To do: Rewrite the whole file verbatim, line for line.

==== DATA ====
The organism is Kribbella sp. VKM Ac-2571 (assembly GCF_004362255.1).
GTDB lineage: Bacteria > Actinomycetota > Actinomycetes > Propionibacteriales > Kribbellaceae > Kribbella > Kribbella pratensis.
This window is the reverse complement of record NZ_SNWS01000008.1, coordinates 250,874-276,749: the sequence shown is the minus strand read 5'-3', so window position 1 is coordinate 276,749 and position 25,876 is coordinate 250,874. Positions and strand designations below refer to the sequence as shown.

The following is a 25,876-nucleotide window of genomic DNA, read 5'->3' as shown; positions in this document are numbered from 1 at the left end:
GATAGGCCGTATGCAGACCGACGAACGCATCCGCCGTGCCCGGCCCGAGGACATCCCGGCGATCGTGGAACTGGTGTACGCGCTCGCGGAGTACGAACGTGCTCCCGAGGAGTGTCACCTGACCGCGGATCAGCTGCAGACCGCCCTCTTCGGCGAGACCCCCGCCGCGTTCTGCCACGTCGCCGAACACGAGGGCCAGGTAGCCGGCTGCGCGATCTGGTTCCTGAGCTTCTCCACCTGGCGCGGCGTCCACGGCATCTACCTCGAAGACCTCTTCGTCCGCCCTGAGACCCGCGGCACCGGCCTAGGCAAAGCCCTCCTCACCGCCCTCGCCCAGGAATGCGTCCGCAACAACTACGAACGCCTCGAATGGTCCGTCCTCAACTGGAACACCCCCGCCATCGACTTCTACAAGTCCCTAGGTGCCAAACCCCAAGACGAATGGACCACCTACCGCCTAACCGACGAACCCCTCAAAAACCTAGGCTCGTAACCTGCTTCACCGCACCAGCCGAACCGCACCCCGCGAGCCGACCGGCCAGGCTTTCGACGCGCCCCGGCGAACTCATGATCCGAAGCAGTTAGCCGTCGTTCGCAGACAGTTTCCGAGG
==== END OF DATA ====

The organism is Kribbella sp. VKM Ac-2571 (assembly GCF_004362255.1).
GTDB lineage: Bacteria > Actinomycetota > Actinomycetes > Propionibacteriales > Kribbellaceae > Kribbella > Kribbella pratensis.
This window is the reverse complement of record NZ_SNWS01000008.1, coordinates 250,874-276,749: the sequence shown is the minus strand read 5'-3', so window position 1 is coordinate 276,749 and position 25,876 is coordinate 250,874. Positions and strand designations below refer to the sequence as shown.

The following is a 25,876-nucleotide window of genomic DNA, read 5'->3' as shown; positions in this document are numbered from 1 at the left end:
GATAGGCCGTATGCAGACCGACGAACGCATCCGCCGTGCCCGGCCCGAGGACATCCCGGCGATCGTGGAACTGGTGTACGCGCTCGCGGAGTACGAACGTGCTCCCGAGGAGTGTCACCTGACCGCGGATCAGCTGCAGACCGCCCTCTTCGGCGAGACCCCCGCCGCGTTCTGCCACGTCGCCGAACACGAGGGCCAGGTAGCCGGCTGCGCGATCTGGTTCCTGAGCTTCTCCACCTGGCGCGGCGTCCACGGCATCTACCTCGAAGACCTCTTCGTCCGCCCTGAGACCCGCGGCACCGGCCTAGGCAAAGCCCTCCTCACCGCCCTCGCCCAGGAATGCGTCCGCAACAACTACGAACGCCTCGAATGGTCCGTCCTCAACTGGAACACCCCCGCCATCGACTTCTACAAGTCCCTAGGTGCCAAACCCCAAGACGAATGGACCACCTACCGCCTAACCGACGAACCCCTCAAAAACCTAGGCTCGTAACCTGCTTCACCGCACCAGCCGAACCGCACCCCGCGAGCCGACCGGCCAGGCTTTCGACGCGCCCCGGCGAACTCATGATCCGAAGCAGTTAGCCGTCGTTCGCAGACAGTTTCCGAGG